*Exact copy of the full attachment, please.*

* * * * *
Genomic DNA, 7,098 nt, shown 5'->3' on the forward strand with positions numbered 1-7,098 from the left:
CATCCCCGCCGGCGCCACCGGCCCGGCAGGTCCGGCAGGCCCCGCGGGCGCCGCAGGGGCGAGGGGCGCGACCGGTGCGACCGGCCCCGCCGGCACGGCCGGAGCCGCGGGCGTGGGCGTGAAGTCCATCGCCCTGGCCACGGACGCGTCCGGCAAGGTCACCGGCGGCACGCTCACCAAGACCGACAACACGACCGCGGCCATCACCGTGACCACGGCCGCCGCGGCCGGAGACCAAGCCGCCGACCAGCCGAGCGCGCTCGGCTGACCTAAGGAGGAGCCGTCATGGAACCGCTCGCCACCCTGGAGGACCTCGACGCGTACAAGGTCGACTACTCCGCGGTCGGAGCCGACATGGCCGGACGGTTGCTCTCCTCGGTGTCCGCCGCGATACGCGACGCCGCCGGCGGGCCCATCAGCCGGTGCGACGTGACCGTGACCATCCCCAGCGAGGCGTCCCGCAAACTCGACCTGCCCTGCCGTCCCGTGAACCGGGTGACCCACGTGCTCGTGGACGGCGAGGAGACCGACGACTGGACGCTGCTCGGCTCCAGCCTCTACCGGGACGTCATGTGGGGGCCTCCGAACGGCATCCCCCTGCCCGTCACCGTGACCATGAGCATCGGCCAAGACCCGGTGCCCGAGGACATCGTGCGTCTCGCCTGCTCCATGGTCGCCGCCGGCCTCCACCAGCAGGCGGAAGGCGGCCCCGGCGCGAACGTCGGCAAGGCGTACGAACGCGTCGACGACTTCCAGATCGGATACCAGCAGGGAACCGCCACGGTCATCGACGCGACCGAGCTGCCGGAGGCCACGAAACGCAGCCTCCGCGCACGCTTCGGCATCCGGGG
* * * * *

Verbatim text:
Genomic DNA, 7,098 nt, shown 5'->3' on the forward strand with positions numbered 1-7,098 from the left:
CATCCCCGCCGGCGCCACCGGCCCGGCAGGTCCGGCAGGCCCCGCGGGCGCCGCAGGGGCGAGGGGCGCGACCGGTGCGACCGGCCCCGCCGGCACGGCCGGAGCCGCGGGCGTGGGCGTGAAGTCCATCGCCCTGGCCACGGACGCGTCCGGCAAGGTCACCGGCGGCACGCTCACCAAGACCGACAACACGACCGCGGCCATCACCGTGACCACGGCCGCCGCGGCCGGAGACCAAGCCGCCGACCAGCCGAGCGCGCTCGGCTGACCTAAGGAGGAGCCGTCATGGAACCGCTCGCCACCCTGGAGGACCTCGACGCGTACAAGGTCGACTACTCCGCGGTCGGAGCCGACATGGCCGGACGGTTGCTCTCCTCGGTGTCCGCCGCGATACGCGACGCCGCCGGCGGGCCCATCAGCCGGTGCGACGTGACCGTGACCATCCCCAGCGAGGCGTCCCGCAAACTCGACCTGCCCTGCCGTCCCGTGAACCGGGTGACCCACGTGCTCGTGGACGGCGAGGAGACCGACGACTGGACGCTGCTCGGCTCCAGCCTCTACCGGGACGTCATGTGGGGGCCTCCGAACGGCATCCCCCTGCCCGTCACCGTGACCATGAGCATCGGCCAAGACCCGGTGCCCGAGGACATCGTGCGTCTCGCCTGCTCCATGGTCGCCGCCGGCCTCCACCAGCAGGCGGAAGGCGGCCCCGGCGCGAACGTCGGCAAGGCGTACGAACGCGTCGACGACTTCCAGATCGGATACCAGCAGGGAACCGCCACGGTCATCGACGCGACCGAGCTGCCGGAGGCCACGAAACGCAGCCTCCGCGCACGCTTCGGCATCCGGGG